# Reading, Rapping, and Arithmetic

| Mon Jul. 12, 2010 7:00 AM EDT

The only thing I learned from Paul Edwards' new book, How to Rap: The Art and Science of the Hip-Hop MC, was that I can't rap.

This will come as no surprise to those who know me—and really, it probably isn't all that surprising to those who don't. Because if you concede that hip-hop is an art form, then—unless you belong to Malcolm Gladwell's How to Fall Asleep at Night Despite Your Shortcomings club—you probably also concede that rapping is a skill granted to a lucky few, gifted people. Just as most of us can't paint landscapes that would ever see the inside of a museum, most of us simply can't rap very well.

In 1931, logician Kurt Gödel demonstrated his now-famous Incompleteness Theorem, proof that in whichever branch of mathematics you study—geometry, arithmetic, set theory, etc.—there will always be truths that you cannot prove. His logic (pun intended) is surprisingly simple. And there's a great explanation here that I'll try to summarize:

Say you have a program on your laptop, let's call it KRS-One, that supposedly can tell you whether any statement is true or false. It knows the truth of some of our most controversial claims. (It takes three licks to get to the center of a Tootsie Pop; Buzz wasn't flying—he was falling with style.) It's an impressive piece of software, to be sure, but now feed it this statement: KRS-One will never say that this sentence is true.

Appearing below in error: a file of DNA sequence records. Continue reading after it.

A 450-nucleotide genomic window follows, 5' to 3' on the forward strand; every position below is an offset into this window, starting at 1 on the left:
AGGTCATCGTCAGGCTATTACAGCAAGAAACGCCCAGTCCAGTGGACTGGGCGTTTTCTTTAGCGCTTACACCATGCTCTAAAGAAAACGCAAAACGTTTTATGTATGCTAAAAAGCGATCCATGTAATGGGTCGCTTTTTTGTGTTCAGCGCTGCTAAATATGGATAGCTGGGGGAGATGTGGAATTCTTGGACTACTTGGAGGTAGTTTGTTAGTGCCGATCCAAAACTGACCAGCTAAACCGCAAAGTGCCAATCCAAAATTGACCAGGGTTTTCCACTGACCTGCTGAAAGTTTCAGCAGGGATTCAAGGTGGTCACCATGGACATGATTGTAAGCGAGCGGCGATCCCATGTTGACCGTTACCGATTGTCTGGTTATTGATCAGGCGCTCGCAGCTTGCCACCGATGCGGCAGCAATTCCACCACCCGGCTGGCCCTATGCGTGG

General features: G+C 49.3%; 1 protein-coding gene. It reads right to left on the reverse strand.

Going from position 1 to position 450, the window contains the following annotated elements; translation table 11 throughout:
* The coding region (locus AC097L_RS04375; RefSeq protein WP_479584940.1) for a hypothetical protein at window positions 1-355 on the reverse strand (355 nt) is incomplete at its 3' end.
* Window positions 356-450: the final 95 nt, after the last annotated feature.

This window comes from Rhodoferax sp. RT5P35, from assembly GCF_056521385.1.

You can see the problem. KRS-One can't tell you that the statement is true—although we know that it is. Replace the rules that govern KRS-One's responses with the set of axioms used to prove statements in math, and essentially you have Gödel's proof. As mathematician Rudy Rucker put it in his book Infinity and the Mind, Gödel showed that "rational thought can never penetrate to the final ultimate truth."

What the hell, you ask, does this have to do with hip-hop?